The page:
Mark Henley

Geneva, Switzerland

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British, 1966

After many years in the field, observing the consequences of economic and social change in a globalising world, Mark has taken as his subject the organisations that have helped drive these changes, elaborating a visual language to talk about decision makers, diplomats and bankers who are more used to operating unobserved, behind closed doors.

His project 'Bank on us' about the secretive Swiss banking industry has won several awards including the Swiss Press Photographer of the Year 2012. He won this award a second time in 2014 for 'Waiting on a deal', his observation of the diplomatic negotiations leading to the Iranian nuclear deal in Geneva.

Mark is based at the UN in Geneva and divides his time between the real world and the United Nations. He was born in Oxford, studied English and related Literature at the University of York and lives in Geneva.

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This essay takes us on a journey through my working world as it turns inside out, caught up in the CHF 836 million renovation project of the United Nations Office in Geneva.

In the middle of one of the worlds richest cities, awash with money from all over the world, a city of luxury brands and private banks, there is a hidden population, living in the undergrowth, like a slice of Calais’ "jungle" in Geneva, Switzerland.

After three months of empty silence, under lockdown due to the coronavirus pandemic, the United Nations reopens for business, starting with the Human Rights Council, and an urgent debate on racism and police violence.

Rare behind-the-scenes look at Chinese diplomacy and the World Health Organization (WHO).

Like a film set after the actors have gone or a dark metaphor for the future of multilateralism, the grand Palais des Nations, the UN’s European base, has been emptied by the Covid-19 pandemic.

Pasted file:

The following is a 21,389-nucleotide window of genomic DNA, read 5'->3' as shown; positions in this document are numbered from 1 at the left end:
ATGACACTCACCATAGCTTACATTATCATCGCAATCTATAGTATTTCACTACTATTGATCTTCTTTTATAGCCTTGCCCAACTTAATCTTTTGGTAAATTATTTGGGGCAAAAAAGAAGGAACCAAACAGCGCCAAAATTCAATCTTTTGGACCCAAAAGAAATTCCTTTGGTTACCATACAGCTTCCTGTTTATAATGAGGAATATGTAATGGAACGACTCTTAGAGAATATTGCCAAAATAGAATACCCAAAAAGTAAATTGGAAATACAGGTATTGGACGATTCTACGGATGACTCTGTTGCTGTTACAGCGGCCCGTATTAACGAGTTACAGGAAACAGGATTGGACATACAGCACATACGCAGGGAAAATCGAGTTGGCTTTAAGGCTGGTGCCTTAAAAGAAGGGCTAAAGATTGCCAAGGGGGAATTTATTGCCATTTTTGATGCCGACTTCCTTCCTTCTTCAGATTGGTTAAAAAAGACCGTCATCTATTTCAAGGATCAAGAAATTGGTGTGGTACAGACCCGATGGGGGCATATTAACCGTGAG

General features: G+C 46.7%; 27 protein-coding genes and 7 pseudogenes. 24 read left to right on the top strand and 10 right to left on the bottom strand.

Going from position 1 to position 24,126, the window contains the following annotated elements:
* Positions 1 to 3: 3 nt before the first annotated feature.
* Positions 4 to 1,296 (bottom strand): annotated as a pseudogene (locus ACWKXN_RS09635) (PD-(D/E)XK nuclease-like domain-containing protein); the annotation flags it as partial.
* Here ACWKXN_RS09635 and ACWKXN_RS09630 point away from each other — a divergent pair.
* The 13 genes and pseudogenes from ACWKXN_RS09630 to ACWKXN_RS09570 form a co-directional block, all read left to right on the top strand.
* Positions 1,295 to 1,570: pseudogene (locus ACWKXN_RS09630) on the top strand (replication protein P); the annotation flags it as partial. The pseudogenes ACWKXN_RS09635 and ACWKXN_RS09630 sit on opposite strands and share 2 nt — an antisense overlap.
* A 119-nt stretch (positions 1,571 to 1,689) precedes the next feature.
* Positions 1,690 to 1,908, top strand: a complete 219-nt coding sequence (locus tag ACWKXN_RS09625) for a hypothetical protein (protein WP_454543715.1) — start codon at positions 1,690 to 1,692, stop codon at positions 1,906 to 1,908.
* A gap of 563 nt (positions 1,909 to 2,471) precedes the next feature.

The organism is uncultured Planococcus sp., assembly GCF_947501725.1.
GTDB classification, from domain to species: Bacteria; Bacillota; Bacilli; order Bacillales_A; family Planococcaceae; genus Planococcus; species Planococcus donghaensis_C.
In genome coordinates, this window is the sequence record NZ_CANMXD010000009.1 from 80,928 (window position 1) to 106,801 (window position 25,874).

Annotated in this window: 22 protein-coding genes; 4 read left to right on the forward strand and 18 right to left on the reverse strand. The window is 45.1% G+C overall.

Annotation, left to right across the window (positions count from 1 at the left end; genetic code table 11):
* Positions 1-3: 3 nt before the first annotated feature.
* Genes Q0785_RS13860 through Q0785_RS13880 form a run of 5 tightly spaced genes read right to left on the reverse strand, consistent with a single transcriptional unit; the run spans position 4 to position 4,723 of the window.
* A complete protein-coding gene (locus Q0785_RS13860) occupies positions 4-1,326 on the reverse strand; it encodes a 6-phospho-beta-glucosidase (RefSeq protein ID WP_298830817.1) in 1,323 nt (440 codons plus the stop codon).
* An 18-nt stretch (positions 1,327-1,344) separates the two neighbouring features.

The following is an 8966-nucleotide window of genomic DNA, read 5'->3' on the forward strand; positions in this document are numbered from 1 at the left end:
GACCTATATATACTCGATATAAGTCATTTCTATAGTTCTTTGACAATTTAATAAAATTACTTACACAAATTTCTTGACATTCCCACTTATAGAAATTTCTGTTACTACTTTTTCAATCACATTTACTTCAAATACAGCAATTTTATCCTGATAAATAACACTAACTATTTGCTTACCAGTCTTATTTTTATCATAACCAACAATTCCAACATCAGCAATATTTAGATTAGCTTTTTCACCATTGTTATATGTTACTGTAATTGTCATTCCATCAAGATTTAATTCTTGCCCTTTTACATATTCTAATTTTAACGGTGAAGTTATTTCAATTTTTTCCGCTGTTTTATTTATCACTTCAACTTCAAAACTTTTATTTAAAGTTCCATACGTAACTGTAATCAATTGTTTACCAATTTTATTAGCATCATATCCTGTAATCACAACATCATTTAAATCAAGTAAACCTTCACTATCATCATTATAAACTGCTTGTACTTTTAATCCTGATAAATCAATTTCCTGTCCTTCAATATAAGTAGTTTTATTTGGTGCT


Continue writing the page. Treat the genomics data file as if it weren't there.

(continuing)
It feels like the end of an era – not just the end of festivities – the trees, so recently adorned and surrounded by presents, now cast out, forlorn on the streets, waiting to be taken away.

Or rather it doesnt.

South Lincolnshire always seemed far away, not least while growing up there.

I’ve lived away from the UK since the Thatcher Years.

This series of portraits of refugees seeking asylum in Switzerland was defaced during a public exhibition in a square in Geneva.

In the 70th year after nuclear bombs were dropped on Hiroshima and Nagasaki and 100 years after chemical weapons were used at the Battle of Ypres during the First World War, we are experiencing one of the most insecure periods in decades.

Mark Henley’s book and exhibition ‘China [sur]real’ is drawn from 16 years of independent journeys through the country, and poses a challenge to the distorting mirrors through which the Middle Kingdom is usually regarded.

Since first encountering Shanghai twenty years ago, I have been repeatedly struck by feelings of alienation not encountered elsewhere in China – an alienation rising in the city itself.

The dust has settled.

The terrorist attacks of 26th November 2008 left a stain on Mumbai.

“One consequence of studying literature rather than photography is an abiding mistrust of my own discourse.

The People’s Armed Police is a nationwide paramilitary force responsible for ‘handling rebellion, riots, large-scale serious criminal violence, terror attacks and other social safety incidents’ according to the Chinese state news agency Xinhua.

In the early morning of 24 November in Geneva, an unexpected deal was announced between six world powers and Iran to limit its nuclear program.

After months of diplomatic wrangling, recriminations and arm-twisting the main political players in Syria’s brutal civil war which has been raging for almost three years, claiming the lives of well over 100,000 people, agreed to meet in Montreux on Lake Geneva to hammer out a framework to end the crisis.

Every year, the Swiss canton of Valais plays host to a series of unusual sporting events when the combats de reines (or ‘queen fights’) draw tens of thousands of spectators who watch massive Herens breed cows push and shove each other across a small ring, exploiting the cow’s instinct to assert its dominance within the herd.

A 7,000 billion dollar secret, the Swiss banking industry holds a third of all global offshore assets, ring-fenced by ingrained conservatism and strict banking secrecy laws.